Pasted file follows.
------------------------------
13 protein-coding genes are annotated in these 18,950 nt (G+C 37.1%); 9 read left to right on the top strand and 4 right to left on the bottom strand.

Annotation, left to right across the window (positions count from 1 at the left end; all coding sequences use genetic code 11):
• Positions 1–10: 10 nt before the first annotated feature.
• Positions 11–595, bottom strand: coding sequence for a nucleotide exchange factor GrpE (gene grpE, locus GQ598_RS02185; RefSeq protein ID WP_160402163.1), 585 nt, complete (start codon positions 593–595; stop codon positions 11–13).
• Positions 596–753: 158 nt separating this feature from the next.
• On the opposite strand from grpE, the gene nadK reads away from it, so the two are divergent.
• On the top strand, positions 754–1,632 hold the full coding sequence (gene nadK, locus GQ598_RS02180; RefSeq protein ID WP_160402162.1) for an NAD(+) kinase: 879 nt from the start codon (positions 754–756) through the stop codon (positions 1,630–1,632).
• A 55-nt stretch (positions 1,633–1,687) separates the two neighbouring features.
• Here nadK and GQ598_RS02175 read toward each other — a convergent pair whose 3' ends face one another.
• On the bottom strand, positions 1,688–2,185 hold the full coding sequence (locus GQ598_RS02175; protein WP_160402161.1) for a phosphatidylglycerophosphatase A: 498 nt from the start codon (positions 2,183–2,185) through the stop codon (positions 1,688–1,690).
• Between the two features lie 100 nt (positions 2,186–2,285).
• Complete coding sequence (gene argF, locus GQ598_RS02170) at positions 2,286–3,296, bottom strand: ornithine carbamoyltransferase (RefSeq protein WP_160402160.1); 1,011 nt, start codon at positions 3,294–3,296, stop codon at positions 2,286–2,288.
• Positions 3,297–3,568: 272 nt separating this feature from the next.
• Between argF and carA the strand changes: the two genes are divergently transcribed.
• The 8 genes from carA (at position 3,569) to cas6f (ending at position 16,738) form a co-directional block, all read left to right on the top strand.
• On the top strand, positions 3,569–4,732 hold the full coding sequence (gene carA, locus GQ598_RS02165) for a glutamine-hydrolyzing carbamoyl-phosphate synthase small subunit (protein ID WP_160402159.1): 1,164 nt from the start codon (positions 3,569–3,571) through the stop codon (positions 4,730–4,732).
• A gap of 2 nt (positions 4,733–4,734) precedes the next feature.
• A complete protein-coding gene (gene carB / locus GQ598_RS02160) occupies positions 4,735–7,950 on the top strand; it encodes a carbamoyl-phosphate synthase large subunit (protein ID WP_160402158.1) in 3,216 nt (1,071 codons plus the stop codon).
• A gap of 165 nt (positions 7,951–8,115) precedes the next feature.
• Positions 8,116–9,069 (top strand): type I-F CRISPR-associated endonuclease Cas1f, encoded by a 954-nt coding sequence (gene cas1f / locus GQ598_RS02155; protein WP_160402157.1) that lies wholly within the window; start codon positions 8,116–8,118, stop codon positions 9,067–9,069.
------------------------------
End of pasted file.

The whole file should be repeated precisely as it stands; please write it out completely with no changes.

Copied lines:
13 protein-coding genes are annotated in these 18,950 nt (G+C 37.1%); 9 read left to right on the top strand and 4 right to left on the bottom strand.

Annotation, left to right across the window (positions count from 1 at the left end; all coding sequences use genetic code 11):
• Positions 1–10: 10 nt before the first annotated feature.
• Positions 11–595, bottom strand: coding sequence for a nucleotide exchange factor GrpE (gene grpE, locus GQ598_RS02185; RefSeq protein ID WP_160402163.1), 585 nt, complete (start codon positions 593–595; stop codon positions 11–13).
• Positions 596–753: 158 nt separating this feature from the next.
• On the opposite strand from grpE, the gene nadK reads away from it, so the two are divergent.
• On the top strand, positions 754–1,632 hold the full coding sequence (gene nadK, locus GQ598_RS02180; RefSeq protein ID WP_160402162.1) for an NAD(+) kinase: 879 nt from the start codon (positions 754–756) through the stop codon (positions 1,630–1,632).
• A 55-nt stretch (positions 1,633–1,687) separates the two neighbouring features.
• Here nadK and GQ598_RS02175 read toward each other — a convergent pair whose 3' ends face one another.
• On the bottom strand, positions 1,688–2,185 hold the full coding sequence (locus GQ598_RS02175; protein WP_160402161.1) for a phosphatidylglycerophosphatase A: 498 nt from the start codon (positions 2,183–2,185) through the stop codon (positions 1,688–1,690).
• Between the two features lie 100 nt (positions 2,186–2,285).
• Complete coding sequence (gene argF, locus GQ598_RS02170) at positions 2,286–3,296, bottom strand: ornithine carbamoyltransferase (RefSeq protein WP_160402160.1); 1,011 nt, start codon at positions 3,294–3,296, stop codon at positions 2,286–2,288.
• Positions 3,297–3,568: 272 nt separating this feature from the next.
• Between argF and carA the strand changes: the two genes are divergently transcribed.
• The 8 genes from carA (at position 3,569) to cas6f (ending at position 16,738) form a co-directional block, all read left to right on the top strand.
• On the top strand, positions 3,569–4,732 hold the full coding sequence (gene carA, locus GQ598_RS02165) for a glutamine-hydrolyzing carbamoyl-phosphate synthase small subunit (protein ID WP_160402159.1): 1,164 nt from the start codon (positions 3,569–3,571) through the stop codon (positions 4,730–4,732).
• A gap of 2 nt (positions 4,733–4,734) precedes the next feature.
• A complete protein-coding gene (gene carB / locus GQ598_RS02160) occupies positions 4,735–7,950 on the top strand; it encodes a carbamoyl-phosphate synthase large subunit (protein ID WP_160402158.1) in 3,216 nt (1,071 codons plus the stop codon).
• A gap of 165 nt (positions 7,951–8,115) precedes the next feature.
• Positions 8,116–9,069 (top strand): type I-F CRISPR-associated endonuclease Cas1f, encoded by a 954-nt coding sequence (gene cas1f / locus GQ598_RS02155; protein WP_160402157.1) that lies wholly within the window; start codon positions 8,116–8,118, stop codon positions 9,067–9,069.